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To explore the extent to which appetite status influences portion size estimation in men under laboratory conditions and to quantify how much participants’ portion estimates differed from the recommended portion sizes defined by authoritative bodies (i.e. government and health professionals’ reference amounts).
Repeated, randomized cross-over trial with each participant attending the laboratory on four separate occasions. At each session, participants rated the number of portions of eight foods and beverages displayed in front of them. Participants rated portions twice after consuming breakfast (full conditions) and twice after an overnight fast (hungry conditions). Portion estimates were compared with reference amounts from the British and American Dietetic Associations, from the UK Food Standards Agency and from the US Food and Drug Administration.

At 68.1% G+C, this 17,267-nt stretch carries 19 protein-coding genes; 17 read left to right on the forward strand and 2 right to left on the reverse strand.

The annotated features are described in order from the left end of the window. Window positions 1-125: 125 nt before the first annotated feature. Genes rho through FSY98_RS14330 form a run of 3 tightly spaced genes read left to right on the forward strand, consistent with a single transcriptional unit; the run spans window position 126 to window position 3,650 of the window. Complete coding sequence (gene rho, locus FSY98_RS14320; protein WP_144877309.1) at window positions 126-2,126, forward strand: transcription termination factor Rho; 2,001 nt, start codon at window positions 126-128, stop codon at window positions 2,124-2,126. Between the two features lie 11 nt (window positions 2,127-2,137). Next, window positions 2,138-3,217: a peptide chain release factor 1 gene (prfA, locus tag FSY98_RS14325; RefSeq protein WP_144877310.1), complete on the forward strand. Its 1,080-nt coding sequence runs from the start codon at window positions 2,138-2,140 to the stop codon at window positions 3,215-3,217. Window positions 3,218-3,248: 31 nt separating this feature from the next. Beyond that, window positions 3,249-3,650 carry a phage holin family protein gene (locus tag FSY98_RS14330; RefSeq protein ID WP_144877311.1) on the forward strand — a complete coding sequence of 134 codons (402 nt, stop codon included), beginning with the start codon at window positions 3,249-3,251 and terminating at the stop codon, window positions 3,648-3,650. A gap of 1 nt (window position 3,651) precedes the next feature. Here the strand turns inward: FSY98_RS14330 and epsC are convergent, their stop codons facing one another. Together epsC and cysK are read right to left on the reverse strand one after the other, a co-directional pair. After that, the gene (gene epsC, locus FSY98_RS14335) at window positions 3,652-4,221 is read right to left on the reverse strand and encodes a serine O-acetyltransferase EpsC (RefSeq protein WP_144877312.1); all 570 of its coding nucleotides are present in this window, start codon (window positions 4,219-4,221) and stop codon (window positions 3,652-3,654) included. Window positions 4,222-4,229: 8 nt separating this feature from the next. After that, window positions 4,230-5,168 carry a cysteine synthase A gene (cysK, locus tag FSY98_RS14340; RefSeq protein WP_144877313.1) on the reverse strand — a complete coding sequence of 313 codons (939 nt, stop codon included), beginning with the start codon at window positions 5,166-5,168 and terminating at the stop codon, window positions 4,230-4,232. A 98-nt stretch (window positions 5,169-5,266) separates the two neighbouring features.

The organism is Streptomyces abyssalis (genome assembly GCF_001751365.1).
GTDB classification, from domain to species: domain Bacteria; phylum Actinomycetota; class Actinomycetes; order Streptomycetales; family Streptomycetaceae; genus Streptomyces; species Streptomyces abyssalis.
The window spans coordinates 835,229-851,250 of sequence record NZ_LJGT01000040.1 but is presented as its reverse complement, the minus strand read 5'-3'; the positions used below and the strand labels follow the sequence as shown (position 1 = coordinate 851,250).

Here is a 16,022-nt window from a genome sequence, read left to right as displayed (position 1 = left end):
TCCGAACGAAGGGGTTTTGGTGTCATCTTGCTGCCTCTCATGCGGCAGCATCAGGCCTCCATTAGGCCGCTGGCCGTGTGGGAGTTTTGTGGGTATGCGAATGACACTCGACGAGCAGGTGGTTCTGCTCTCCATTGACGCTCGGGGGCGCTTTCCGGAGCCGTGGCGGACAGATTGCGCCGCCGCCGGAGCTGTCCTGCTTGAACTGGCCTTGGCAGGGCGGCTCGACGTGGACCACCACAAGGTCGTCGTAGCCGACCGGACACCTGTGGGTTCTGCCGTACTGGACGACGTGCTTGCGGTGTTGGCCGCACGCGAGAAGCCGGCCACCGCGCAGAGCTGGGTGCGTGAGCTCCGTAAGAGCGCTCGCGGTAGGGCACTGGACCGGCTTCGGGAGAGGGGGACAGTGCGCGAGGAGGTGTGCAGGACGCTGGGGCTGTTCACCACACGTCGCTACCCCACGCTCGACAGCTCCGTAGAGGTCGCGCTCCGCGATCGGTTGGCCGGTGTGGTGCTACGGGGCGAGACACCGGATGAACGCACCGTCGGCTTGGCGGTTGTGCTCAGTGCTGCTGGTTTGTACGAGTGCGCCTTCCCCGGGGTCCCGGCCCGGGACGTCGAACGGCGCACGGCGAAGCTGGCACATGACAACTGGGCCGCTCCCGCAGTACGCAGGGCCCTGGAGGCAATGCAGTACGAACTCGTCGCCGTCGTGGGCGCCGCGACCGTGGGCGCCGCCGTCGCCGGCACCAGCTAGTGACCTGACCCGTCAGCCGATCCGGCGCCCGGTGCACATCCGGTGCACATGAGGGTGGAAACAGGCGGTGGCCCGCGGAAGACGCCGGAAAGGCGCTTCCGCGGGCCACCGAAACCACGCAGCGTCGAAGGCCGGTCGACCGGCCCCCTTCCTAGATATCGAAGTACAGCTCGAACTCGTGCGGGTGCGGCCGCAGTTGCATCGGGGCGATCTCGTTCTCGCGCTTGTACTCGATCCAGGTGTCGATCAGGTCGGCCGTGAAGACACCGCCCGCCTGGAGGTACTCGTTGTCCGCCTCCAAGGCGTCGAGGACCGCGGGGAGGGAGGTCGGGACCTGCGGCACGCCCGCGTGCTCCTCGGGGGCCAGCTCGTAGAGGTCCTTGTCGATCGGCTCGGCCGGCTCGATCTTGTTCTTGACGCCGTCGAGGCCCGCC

Food skills laboratory, University of Chester, UK.
Twenty-seven non-obese men (mean age 24·9 (sd 6·5) years).
Portion size estimates for all items were significantly smaller under hungry than under full conditions (P < 0·01). Relative to reference instruments, estimates were significantly smaller for all foods except banana, irrespective of appetite status (P < 0·001).
In this data set, appetite status altered the perception of food amounts. There were large discrepancies between participants’ perception of a portion and recommendations from health professionals and government standards. Nutritional educational strategies should take into account the role of hunger along with a person's familiarity with existing portion size systems when advising on portion sizes.
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